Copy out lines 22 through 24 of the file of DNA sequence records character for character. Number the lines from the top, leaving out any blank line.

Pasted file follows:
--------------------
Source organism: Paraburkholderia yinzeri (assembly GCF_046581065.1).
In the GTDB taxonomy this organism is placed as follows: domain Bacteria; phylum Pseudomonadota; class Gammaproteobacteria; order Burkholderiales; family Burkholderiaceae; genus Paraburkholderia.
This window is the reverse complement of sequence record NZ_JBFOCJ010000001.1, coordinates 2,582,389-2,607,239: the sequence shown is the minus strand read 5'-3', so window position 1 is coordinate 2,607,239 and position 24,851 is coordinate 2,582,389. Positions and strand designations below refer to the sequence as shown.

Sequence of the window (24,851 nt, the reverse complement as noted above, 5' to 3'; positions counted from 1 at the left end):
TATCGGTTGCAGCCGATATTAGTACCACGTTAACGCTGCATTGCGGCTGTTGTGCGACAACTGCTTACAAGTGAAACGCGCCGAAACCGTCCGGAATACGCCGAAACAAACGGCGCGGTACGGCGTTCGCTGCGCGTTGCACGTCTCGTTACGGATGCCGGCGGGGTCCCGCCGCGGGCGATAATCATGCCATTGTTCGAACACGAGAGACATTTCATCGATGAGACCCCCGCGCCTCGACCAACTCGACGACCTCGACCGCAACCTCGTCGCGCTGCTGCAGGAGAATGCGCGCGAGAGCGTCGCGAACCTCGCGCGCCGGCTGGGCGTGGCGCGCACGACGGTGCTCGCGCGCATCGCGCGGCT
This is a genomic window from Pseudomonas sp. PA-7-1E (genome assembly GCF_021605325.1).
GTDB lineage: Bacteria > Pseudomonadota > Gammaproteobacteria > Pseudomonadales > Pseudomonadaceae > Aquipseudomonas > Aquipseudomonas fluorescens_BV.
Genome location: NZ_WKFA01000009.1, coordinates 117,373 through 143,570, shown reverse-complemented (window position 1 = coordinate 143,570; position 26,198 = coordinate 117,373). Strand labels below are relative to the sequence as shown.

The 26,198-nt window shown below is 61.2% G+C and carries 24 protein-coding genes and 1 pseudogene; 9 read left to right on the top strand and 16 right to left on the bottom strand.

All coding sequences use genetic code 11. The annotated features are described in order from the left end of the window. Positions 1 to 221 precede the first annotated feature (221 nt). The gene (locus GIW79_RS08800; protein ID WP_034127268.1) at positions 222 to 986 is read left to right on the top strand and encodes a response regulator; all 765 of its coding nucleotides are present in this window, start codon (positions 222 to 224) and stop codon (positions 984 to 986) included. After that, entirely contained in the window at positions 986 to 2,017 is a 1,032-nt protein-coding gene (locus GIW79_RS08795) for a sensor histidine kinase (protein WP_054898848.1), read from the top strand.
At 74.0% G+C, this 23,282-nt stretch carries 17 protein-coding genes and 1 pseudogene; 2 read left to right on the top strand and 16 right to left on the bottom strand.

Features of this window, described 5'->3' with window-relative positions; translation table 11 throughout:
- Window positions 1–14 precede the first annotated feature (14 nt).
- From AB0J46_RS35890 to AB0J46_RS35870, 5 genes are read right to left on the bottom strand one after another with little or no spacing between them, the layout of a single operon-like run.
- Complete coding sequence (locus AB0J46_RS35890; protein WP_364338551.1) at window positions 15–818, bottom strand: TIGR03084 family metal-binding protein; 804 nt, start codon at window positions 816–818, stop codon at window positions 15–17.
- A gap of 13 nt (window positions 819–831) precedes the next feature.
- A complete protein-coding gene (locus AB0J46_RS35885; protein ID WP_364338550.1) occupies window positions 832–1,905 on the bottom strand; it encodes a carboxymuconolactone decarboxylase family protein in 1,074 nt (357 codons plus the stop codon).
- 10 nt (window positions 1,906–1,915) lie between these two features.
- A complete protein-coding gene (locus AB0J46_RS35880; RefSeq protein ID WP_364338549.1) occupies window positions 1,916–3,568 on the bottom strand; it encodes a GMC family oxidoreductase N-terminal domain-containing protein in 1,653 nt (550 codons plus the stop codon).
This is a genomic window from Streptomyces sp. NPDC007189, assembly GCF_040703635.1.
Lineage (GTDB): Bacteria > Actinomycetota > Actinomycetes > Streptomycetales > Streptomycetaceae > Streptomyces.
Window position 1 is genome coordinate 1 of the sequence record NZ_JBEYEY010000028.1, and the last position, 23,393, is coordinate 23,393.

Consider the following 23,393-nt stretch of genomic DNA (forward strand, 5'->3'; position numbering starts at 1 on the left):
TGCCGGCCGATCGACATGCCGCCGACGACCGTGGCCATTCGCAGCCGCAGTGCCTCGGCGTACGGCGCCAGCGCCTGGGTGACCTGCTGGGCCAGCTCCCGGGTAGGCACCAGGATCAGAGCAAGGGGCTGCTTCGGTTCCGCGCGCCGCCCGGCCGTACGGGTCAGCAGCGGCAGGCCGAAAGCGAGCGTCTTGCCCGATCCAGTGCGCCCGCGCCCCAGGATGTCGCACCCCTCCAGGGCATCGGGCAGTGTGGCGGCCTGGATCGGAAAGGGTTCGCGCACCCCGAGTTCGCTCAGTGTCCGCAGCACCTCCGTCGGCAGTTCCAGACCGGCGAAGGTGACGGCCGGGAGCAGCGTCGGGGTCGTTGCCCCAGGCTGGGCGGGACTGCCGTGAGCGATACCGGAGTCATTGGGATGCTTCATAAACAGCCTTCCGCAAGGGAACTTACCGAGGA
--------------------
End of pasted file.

Window position 1 is genome coordinate 1 of the sequence record NZ_JBEYEY010000028.1, and the last position, 23,393, is coordinate 23,393.

Consider the following 23,393-nt stretch of genomic DNA (forward strand, 5'->3'; position numbering starts at 1 on the left):
TGCCGGCCGATCGACATGCCGCCGACGACCGTGGCCATTCGCAGCCGCAGTGCCTCGGCGTACGGCGCCAGCGCCTGGGTGACCTGCTGGGCCAGCTCCCGGGTAGGCACCAGGATCAGAGCAAGGGGCTGCTTCGGTTCCGCGCGCCGCCCGGCCGTACGGGTCAGCAGCGGCAGGCCGAAAGCGAGCGTCTTGCCCGATCCAGTGCGCCCGCGCCCCAGGATGTCGCACCCCTCCAGGGCATCGGGCAGTGTGGCGGCCTGGATCGGAAAGGGTTCGCGCACCCCGAGTTCGCTCAGTGTCCGCAGCACCTCCGTCGGCAGTTCCAGACCGGCGAAGGTGACGGCCGGGAGCAGCGTCGGGGTCGTTGCCCCAGGCTGGGCGGGACTGCCGTGAGCGATACCGGAGTCATTGGGATGCTTCATAAACAGCCTTCCGCAAGGGAACTTACCGAGGA